With silica gel, you can easily preserve flowers or make your own potpourri.
The process for drying fresh flowers can be a bit daunting, especially if you are not familiar with doing so. The traditional method for drying flowers is to bundle a batch and hang them upside down in a ventilated area for a few weeks until completely dry. If you don’t have the space or time to wait for your flowers to air dry, then you can instead use silica gel to dry them more quickly, and often with better results.
What is flower dry silica gel?
Flower dry silica gel is comprised of a mixture of very small blue indicating and white silica gel beads (or crystals) that work to adsorb the moisture from the petals. The blue indicating silica gel beads will change color from blue to pink once the silica gel is saturated and needs to be replaced or recharged.
- Air tight containers
- Silica gel
With assistance from the Sisters at the Community of Jesus in Orleans, Massachusetts, follow these 12 steps to easily dry and preserve your flowers.
Part One: Drying Process
1. Determine the flowers you would like to dry. Be sure that the petals are free from liquid water or condensation before beginning the silica gel process.
2. Place a layer of flower dry silica gel in the bottom of an air-tight container. Make sure the layer is at least 1/2″ – 1″ deep, or otherwise deep enough to hold the stems.
3. Trim the flower stems and insert them upright into the layer of silica gel. Long flowers, like snapdragons, larkspur, etc., can be laid on their side in the silica gel. Flat flowers, like zinnias, can be placed face down. Fill the air-tight container with as many as you can accommodate in a single layer.
4. Using a cup, gently pour the silica gel onto the petals. Make sure you place silica gel in between each petal, but take care to keep the shape of the flower intact.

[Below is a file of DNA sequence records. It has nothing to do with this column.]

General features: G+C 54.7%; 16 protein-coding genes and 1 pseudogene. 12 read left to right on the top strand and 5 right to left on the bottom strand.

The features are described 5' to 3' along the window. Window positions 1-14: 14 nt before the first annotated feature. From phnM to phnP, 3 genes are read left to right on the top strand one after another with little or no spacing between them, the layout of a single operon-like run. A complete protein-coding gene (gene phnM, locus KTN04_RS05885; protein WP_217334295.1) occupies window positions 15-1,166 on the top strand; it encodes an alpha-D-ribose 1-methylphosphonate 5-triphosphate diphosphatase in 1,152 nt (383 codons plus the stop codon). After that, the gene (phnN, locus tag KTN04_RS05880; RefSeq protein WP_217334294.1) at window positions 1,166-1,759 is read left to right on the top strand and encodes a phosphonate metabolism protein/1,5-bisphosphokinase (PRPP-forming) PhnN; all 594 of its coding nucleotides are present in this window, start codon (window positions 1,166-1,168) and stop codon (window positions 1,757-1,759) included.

5. Continue to gently pour silica gel onto each flower until all are covered.
6. Seal the container and move it to a shelf for drying. Make sure that you don’t tip or shift the contents. In fact, it is best to not move the container until you are ready to remove the flowers.
7. After 2 – 6 days, check to see if the drying is complete. Drying times will vary based on the type of flower.
Part Two: Removing the Dried Flowers
1. Remove the top of the container and gently pour out enough of the silica gel to expose a portion of the petals.
2. Remove each flower and gently shake out the silica gel crystals.
3. Using a new air-tight container, cover the bottom with a thin layer of silica gel and place the dried flowers inside the container for storage.
4. Seal the container and store for future use.
5. The remaining silica gel that was used to dry the flowers can be saved to dry others.
To determine if the silica gel is suitable for drying, verify that some of the crystals are still blue. If the blue crystals have faded to white or pink the silica gel will need to be recharged.